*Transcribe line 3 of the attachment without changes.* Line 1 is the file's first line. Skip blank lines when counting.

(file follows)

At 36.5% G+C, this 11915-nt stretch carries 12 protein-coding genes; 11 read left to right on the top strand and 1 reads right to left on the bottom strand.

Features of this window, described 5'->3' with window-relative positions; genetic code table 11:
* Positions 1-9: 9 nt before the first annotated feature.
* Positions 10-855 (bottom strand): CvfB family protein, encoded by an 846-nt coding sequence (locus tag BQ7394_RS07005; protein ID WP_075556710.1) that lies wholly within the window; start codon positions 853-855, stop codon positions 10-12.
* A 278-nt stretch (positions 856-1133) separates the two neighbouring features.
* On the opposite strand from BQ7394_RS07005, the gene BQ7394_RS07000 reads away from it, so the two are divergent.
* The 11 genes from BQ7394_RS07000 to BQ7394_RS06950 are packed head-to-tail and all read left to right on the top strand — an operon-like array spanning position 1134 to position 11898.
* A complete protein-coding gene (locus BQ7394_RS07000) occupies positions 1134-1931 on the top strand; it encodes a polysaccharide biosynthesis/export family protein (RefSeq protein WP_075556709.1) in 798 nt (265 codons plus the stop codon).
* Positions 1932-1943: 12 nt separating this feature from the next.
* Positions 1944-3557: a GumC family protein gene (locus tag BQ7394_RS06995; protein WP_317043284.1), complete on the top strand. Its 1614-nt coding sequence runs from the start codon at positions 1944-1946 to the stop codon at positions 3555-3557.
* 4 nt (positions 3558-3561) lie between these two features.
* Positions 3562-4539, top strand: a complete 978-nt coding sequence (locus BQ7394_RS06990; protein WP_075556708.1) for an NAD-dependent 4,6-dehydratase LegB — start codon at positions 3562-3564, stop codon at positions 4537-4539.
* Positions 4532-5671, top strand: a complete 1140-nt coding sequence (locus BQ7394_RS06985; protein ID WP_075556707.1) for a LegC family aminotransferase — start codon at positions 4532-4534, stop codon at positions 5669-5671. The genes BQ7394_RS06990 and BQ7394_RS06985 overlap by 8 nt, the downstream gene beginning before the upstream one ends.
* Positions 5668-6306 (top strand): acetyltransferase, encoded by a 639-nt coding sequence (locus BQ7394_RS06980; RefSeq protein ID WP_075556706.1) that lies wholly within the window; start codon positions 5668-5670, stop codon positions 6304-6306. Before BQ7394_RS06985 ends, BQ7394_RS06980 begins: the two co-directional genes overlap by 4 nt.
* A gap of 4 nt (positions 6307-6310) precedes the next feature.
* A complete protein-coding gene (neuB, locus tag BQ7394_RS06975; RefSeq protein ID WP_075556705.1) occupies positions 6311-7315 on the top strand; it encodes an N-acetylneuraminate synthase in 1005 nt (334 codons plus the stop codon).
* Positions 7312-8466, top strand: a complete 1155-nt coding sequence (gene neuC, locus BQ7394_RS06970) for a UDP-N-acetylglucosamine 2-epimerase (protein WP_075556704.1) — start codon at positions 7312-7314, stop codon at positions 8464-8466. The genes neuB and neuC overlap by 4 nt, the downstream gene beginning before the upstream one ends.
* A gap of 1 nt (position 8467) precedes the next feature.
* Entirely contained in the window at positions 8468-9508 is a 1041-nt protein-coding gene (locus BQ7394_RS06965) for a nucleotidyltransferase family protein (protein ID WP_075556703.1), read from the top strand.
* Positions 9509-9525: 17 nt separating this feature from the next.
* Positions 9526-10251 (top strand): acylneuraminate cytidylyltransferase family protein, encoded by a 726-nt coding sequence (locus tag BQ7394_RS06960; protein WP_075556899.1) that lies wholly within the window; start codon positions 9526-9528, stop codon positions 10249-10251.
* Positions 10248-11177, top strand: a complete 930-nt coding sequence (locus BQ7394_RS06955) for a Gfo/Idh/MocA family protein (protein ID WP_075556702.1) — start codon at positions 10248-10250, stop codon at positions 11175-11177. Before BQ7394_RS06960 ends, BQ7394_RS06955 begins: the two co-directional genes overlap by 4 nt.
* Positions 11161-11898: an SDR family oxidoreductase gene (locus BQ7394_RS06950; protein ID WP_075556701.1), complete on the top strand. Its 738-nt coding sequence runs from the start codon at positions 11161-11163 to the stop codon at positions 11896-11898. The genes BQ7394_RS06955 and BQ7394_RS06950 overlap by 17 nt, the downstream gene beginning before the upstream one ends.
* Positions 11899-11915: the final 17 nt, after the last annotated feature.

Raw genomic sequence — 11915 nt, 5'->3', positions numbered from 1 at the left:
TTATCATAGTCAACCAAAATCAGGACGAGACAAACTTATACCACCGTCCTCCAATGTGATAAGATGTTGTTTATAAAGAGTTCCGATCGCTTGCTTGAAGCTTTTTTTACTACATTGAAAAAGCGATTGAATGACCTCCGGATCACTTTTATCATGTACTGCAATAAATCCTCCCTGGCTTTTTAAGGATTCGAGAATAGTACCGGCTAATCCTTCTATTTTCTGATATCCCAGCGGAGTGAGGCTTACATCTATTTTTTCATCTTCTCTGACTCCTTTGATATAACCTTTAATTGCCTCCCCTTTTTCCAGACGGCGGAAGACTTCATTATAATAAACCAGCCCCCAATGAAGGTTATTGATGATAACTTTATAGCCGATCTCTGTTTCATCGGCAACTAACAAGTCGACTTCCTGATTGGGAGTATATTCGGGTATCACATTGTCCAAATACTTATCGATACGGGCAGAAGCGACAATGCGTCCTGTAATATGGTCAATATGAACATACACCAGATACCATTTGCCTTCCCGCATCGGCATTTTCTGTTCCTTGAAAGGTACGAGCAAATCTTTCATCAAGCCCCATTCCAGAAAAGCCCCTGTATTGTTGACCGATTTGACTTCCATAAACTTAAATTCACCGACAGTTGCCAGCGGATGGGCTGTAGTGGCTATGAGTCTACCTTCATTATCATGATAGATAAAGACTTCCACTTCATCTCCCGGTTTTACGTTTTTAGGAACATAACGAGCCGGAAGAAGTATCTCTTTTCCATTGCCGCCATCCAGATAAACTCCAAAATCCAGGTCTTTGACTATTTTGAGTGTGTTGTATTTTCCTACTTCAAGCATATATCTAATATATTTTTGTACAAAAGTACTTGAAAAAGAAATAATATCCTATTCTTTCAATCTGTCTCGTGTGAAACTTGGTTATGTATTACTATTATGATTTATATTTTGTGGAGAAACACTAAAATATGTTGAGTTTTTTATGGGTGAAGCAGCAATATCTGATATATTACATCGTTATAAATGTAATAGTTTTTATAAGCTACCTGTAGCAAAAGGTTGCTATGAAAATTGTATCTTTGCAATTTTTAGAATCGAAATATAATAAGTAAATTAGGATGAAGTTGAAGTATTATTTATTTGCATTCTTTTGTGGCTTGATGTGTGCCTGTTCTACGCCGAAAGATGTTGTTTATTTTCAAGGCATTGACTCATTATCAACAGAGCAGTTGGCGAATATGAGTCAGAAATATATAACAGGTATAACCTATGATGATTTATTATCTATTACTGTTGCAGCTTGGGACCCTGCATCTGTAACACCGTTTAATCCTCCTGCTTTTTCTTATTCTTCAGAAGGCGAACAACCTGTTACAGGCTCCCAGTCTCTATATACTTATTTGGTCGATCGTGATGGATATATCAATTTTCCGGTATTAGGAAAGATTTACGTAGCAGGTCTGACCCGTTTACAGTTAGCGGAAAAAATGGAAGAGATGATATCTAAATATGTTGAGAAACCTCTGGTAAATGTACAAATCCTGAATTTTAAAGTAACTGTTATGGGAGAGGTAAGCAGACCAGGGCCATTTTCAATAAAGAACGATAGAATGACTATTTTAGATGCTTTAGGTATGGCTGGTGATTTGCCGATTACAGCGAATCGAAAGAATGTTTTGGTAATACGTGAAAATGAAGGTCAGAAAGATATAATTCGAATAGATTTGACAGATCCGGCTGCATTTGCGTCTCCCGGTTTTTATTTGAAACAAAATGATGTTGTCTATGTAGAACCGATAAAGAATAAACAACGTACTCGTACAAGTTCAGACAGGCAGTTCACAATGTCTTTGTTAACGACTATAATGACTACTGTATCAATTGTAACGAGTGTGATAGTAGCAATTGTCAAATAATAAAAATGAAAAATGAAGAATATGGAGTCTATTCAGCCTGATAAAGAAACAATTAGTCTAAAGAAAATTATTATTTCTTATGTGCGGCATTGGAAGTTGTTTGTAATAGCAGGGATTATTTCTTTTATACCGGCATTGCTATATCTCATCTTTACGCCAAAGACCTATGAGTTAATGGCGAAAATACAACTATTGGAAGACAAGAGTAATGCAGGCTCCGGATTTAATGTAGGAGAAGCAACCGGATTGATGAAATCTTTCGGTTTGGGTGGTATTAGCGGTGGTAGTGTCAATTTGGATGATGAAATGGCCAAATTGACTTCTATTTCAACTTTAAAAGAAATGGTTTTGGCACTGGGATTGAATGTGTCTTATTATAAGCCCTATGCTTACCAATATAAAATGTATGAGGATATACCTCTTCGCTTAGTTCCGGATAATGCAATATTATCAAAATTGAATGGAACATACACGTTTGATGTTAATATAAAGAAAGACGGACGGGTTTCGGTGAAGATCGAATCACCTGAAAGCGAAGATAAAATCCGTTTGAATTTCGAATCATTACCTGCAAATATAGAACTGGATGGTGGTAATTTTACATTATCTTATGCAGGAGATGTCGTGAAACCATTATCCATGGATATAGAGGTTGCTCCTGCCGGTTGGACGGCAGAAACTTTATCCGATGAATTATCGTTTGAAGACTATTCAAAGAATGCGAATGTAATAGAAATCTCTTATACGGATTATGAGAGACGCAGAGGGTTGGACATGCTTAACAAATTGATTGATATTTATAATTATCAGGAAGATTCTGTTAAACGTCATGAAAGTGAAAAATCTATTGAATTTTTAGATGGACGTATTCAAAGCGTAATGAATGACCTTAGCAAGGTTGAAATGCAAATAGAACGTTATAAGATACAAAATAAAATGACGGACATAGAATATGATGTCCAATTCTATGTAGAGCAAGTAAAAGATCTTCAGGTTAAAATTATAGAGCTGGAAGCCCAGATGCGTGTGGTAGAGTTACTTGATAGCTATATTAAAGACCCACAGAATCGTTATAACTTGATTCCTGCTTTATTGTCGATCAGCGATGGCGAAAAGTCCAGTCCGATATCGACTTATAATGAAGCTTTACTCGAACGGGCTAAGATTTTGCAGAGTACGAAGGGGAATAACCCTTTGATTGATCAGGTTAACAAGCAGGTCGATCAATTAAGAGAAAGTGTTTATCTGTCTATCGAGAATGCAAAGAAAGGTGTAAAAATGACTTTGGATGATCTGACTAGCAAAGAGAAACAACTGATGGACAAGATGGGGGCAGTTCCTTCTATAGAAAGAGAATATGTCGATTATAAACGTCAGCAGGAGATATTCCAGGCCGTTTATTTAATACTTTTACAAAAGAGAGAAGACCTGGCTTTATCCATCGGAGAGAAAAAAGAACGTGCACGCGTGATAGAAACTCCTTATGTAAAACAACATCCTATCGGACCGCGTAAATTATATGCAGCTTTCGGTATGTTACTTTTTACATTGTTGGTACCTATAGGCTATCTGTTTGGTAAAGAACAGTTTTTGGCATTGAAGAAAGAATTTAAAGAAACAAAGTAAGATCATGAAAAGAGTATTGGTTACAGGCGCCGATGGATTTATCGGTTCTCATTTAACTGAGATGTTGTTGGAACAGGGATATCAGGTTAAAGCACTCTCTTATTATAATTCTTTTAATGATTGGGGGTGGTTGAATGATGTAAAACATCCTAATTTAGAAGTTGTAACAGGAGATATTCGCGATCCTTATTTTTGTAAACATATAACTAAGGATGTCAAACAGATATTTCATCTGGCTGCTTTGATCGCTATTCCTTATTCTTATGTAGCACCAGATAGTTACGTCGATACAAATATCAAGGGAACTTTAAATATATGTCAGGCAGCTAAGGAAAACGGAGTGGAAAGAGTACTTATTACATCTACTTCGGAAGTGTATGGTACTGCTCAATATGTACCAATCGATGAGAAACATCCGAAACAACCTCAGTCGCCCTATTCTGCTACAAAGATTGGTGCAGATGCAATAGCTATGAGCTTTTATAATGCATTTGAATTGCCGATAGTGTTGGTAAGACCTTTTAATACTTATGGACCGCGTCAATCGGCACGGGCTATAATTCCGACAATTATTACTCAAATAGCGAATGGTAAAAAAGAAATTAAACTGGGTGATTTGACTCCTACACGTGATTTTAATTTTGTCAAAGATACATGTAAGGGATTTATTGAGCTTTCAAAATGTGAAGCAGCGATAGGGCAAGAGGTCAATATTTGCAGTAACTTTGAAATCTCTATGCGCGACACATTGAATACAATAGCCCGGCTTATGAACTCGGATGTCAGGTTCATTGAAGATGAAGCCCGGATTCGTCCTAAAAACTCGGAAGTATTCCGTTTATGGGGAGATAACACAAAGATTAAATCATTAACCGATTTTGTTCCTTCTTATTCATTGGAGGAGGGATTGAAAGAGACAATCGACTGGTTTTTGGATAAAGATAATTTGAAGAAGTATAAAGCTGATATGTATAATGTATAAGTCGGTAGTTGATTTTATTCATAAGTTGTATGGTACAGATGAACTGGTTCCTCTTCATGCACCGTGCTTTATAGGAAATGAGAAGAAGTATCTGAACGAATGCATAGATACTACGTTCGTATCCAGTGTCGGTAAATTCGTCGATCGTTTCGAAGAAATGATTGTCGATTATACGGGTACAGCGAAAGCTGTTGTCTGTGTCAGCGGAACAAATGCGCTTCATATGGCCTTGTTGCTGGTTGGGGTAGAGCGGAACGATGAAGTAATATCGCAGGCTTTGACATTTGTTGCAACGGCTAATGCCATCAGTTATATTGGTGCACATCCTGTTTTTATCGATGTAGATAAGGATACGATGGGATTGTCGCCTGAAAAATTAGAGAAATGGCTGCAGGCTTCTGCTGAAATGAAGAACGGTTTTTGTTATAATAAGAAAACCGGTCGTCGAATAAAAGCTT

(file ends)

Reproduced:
* Positions 1-9: 9 nt before the first annotated feature.